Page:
UN Independent International Fact-Finding Mission on Myanmar advances accountability and initiates new investigations
GENEVA The UN Independent International Fact-Finding Mission on Myanmar is continuing its investigations into serious human rights violations and abuses, including crimes under international law committed in Myanmar since 2011 and preparing to present its final report to the September 2019 session of the Human Rights Council.
There has been little progress in the human rights situation in Myanmar since we presented to the Human Rights Council, General Assembly and Security Council at the end of last year. The human rights crisis in Myanmar is far from over, stated Marzuki Darusman, Chair of the Fact-Finding Mission. To the contrary, the fighting continues in Rakhine and in the Northern States of Kachin and Shan and tensions are escalating in other regions. Human rights violations have not stopped, nor are victims seeing justice. There is an acute need to continue to thoroughly document the patterns of violations being committed, as we speak.
As a result of the serious nature of the findings of the Fact-Finding Mission, the Human Rights Council also established the Independent Mechanism (IM) on Myanmar. The new mechanism will build on the important work of the Fact-Finding Mission by collecting, consolidating, preserving and analysing evidence of the most serious crimes and violations of international law committed in Myanmar since 2011. It is further tasked with preparing files to facilitate and expedite fair and independent criminal proceedings, in accordance with international law. The Fact-Finding Mission has been given the added responsibility of handing over the information it collects to the IM, once it becomes operational in the course of 2019.
We very much welcome the new mechanism, which will play an important role in accountability stated Radhika Coomaraswamy another Expert of the Mission. In the meantime, our work as the Fact-Finding Mission continues, she added. We also need to keep impressing upon the Government of Myanmar the need to implement our recommendations and to hold those responsible for serious human rights violations and abuses, including crimes under international law to account. We also need to continue to deepen our investigations and present accurate, verified and reliable facts. This will be essential for longer-term justice and accountability the Experts said.
During their recent mission to Geneva from 4 to 8 March 2019, the Experts of the Fact-Finding Mission undertook a wide range of consultations in relation to their continuing investigations and hand-over functions. In this next phase, the Fact-Finding Mission will focus on consolidating its findings in relation to the serious crimes under international law identified in its September 2018 report. It will also look into geographic areas and human rights issues that require further investigations, with a view to strengthening existing findings, stated Chris Sidoti, the other Expert of the Mission.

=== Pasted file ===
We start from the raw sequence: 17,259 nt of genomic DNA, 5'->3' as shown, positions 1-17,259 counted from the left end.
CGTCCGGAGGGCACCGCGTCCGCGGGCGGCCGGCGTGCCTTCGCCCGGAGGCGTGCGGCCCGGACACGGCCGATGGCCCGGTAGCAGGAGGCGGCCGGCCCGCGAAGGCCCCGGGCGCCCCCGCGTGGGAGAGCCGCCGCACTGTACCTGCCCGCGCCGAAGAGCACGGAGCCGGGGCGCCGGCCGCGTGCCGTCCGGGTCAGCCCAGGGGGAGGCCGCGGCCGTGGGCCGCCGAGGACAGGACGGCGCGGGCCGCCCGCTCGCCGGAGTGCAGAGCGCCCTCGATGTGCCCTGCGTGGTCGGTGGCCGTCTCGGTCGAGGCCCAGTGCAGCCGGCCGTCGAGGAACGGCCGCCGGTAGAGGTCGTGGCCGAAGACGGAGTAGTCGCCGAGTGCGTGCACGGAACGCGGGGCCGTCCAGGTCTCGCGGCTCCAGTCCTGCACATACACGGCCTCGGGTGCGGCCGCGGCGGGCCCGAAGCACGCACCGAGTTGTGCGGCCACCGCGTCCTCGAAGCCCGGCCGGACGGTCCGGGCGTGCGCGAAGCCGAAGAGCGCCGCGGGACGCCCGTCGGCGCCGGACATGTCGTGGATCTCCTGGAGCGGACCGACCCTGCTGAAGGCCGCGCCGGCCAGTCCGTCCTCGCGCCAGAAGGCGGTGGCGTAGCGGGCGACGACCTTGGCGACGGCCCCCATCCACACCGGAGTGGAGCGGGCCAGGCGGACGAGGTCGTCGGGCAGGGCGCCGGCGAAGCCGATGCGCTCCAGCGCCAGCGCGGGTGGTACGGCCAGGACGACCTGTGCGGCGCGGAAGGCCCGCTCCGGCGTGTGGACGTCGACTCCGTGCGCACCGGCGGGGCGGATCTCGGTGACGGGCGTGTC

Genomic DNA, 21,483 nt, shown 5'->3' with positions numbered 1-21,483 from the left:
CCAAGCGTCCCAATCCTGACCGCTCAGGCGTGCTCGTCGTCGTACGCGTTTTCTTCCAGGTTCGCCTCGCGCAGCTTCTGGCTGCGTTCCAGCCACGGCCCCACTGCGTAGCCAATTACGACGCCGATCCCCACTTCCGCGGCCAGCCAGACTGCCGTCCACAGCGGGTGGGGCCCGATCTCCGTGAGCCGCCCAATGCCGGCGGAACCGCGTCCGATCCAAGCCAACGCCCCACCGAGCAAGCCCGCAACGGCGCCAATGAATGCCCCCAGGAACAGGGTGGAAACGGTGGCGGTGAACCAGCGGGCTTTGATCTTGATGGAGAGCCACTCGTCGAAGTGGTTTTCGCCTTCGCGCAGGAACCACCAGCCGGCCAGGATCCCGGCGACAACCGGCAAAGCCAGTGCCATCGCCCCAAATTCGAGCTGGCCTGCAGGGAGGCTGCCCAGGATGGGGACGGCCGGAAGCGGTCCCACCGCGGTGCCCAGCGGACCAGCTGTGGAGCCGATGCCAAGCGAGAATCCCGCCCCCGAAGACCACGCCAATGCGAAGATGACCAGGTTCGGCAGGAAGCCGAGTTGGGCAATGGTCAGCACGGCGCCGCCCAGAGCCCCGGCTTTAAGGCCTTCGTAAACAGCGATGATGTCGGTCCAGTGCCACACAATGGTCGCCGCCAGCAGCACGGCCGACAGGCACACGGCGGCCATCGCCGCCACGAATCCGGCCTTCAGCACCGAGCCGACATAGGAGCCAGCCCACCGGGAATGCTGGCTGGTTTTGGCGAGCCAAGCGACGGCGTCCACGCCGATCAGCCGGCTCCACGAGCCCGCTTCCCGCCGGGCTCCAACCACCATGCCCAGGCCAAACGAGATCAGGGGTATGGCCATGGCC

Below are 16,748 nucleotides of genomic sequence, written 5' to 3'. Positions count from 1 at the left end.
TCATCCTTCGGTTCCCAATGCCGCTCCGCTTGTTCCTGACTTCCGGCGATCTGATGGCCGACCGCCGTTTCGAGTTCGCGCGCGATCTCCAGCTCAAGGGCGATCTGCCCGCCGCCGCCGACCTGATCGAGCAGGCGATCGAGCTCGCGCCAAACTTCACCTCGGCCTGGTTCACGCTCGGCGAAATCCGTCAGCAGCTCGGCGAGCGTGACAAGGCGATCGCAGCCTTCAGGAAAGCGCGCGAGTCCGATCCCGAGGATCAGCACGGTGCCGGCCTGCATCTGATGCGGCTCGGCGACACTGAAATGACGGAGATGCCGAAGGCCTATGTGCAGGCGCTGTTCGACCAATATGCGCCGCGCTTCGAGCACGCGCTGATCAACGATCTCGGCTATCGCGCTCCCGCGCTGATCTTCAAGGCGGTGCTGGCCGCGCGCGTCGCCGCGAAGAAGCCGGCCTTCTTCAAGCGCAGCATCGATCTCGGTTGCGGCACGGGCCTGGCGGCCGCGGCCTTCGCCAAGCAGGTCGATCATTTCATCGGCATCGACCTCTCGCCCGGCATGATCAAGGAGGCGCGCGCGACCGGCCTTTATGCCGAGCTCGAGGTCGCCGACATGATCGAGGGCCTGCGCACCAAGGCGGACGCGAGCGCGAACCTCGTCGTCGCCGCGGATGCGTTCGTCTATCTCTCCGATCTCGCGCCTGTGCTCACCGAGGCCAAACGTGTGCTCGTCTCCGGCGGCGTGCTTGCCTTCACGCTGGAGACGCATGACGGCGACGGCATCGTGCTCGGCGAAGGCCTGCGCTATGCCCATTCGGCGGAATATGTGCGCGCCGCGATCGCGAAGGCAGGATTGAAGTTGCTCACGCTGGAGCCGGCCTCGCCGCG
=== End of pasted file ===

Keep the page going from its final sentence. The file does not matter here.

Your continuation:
The Fact-Finding Mission, supported by a team of experienced human rights and legal officers, is accepting submissions from interested individuals, groups and organisations. In this context, the Fact-Finding Mission is particularly interested in receiving information from 2011 onward on sexual and gender-based violence as well as the situation of ethnic minorities. The information should be sent by 1 June 2019 to email@example.com.
The Human Rights Council on 24 March 2017 decided (through Resolution A/HRC/RES/34/22) to dispatch urgently an independent international fact-finding mission, to be appointed by the President of the Human Rights Council, to establish the facts and circumstances of the alleged recent human rights violations by military and security forces, and abuses, in Myanmar, in particular in Rakhine State, including but not limited to arbitrary detention, torture and inhuman treatment, rape and other forms of sexual violence, extrajudicial, summary or arbitrary killings, enforced disappearances, forced displacement and unlawful destruction of property, with a view to ensuring full accountability for perpetrators and justice for victims.
Marzuki Darusman, lawyer and human rights campaigner and former Attorney-General of Indonesia, is chair of the fact-finding mission. The other two members of the fact-finding mission are Radhika Coomaraswamy, a lawyer and former UN Special Rapporteur on Violence against Women and UN Special Representative for Children and Armed Conflict; and Christopher Sidoti, international human rights lawyer and former Australian Human Rights Commissioner.
Source: UN Human Rights Council